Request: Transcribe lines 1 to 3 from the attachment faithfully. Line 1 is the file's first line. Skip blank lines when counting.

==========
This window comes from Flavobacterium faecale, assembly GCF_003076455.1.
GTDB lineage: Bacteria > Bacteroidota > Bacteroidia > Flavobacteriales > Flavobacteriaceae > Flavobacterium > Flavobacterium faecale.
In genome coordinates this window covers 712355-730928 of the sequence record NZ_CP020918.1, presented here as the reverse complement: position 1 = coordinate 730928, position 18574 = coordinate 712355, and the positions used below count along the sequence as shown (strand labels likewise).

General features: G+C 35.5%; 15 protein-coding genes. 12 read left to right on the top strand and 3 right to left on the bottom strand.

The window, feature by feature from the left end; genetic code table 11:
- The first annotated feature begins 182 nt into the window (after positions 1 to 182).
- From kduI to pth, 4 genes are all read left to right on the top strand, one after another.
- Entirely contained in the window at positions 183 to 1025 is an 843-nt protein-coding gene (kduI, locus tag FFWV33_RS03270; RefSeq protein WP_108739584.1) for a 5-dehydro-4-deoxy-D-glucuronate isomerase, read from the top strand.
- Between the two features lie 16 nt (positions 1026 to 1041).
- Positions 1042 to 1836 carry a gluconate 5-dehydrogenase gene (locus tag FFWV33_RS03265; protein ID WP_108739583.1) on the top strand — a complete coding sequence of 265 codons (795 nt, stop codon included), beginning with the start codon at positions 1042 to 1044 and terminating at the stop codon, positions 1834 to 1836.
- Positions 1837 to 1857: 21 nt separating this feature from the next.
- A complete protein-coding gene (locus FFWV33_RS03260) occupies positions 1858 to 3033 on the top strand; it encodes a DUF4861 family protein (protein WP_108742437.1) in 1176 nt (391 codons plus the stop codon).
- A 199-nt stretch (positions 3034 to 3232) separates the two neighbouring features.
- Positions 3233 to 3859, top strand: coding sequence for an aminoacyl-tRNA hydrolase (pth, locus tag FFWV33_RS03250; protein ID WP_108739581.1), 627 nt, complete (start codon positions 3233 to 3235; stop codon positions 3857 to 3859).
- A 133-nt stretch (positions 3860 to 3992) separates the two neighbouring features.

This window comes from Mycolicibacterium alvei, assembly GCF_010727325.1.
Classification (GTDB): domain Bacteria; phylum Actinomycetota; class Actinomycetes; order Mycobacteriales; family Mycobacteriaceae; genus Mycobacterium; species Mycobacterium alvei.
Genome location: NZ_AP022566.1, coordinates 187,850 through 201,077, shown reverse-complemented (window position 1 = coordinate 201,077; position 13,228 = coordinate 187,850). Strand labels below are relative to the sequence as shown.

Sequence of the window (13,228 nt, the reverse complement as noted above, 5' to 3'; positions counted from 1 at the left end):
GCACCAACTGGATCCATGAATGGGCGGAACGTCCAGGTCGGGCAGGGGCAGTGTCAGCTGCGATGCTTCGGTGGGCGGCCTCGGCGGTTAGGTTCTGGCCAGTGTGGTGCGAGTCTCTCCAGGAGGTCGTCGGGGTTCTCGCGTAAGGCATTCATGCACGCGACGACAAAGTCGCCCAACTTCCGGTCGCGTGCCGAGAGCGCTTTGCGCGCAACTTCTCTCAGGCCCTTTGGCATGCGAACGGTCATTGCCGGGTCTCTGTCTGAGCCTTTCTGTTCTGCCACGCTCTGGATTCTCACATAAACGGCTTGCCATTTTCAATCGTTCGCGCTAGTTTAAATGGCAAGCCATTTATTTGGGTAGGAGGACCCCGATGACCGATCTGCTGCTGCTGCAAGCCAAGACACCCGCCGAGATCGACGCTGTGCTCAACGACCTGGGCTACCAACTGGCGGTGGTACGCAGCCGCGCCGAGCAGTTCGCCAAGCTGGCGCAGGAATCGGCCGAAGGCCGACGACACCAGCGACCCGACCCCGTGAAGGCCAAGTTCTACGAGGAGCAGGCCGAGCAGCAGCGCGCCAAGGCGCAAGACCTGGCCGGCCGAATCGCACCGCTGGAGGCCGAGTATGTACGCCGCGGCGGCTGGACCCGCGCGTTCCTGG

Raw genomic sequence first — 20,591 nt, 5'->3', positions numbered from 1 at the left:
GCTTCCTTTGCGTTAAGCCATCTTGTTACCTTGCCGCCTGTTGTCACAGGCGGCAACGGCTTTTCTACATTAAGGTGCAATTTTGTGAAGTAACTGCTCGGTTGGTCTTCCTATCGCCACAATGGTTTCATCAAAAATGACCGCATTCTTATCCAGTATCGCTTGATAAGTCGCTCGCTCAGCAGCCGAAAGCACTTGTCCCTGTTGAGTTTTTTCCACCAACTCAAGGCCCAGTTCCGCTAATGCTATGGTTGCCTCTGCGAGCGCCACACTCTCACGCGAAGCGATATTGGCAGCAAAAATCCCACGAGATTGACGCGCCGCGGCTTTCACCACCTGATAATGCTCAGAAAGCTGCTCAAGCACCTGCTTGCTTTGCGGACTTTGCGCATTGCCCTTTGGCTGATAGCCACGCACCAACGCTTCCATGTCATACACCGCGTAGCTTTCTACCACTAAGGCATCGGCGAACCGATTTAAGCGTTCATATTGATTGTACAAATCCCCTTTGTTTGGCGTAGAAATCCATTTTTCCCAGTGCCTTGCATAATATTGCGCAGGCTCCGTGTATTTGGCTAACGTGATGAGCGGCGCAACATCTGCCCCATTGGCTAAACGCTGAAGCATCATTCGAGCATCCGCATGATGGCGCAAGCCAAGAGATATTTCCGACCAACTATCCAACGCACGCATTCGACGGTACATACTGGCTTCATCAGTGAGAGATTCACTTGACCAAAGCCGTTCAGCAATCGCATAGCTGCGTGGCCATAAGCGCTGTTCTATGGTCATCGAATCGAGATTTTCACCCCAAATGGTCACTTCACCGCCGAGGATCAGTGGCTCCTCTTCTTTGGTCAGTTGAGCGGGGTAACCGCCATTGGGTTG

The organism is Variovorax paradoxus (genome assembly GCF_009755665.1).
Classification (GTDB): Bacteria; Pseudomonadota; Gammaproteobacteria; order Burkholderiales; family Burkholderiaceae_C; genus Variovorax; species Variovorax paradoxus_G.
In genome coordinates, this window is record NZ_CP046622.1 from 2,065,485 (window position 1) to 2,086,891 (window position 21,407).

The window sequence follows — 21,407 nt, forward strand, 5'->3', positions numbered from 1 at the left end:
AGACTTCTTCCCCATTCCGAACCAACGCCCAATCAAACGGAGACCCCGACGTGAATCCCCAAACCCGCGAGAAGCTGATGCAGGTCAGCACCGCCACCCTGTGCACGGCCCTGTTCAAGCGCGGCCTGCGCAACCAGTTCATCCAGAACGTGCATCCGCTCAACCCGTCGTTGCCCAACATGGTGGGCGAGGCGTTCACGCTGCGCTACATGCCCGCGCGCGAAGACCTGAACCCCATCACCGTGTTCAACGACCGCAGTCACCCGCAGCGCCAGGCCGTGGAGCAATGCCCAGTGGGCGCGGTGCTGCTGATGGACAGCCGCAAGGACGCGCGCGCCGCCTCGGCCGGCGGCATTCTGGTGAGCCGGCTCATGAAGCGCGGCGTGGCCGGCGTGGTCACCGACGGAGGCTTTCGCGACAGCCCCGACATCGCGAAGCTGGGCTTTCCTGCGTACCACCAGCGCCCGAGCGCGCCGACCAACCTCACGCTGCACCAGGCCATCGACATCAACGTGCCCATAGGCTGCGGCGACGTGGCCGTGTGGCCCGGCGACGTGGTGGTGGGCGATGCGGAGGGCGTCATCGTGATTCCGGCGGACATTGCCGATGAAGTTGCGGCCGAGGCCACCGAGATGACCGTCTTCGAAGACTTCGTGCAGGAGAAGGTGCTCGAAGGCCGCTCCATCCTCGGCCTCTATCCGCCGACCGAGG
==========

This window comes from Flavobacterium faecale, assembly GCF_003076455.1.
GTDB lineage: Bacteria > Bacteroidota > Bacteroidia > Flavobacteriales > Flavobacteriaceae > Flavobacterium > Flavobacterium faecale.
In genome coordinates this window covers 712355-730928 of the sequence record NZ_CP020918.1, presented here as the reverse complement: position 1 = coordinate 730928, position 18574 = coordinate 712355, and the positions used below count along the sequence as shown (strand labels likewise).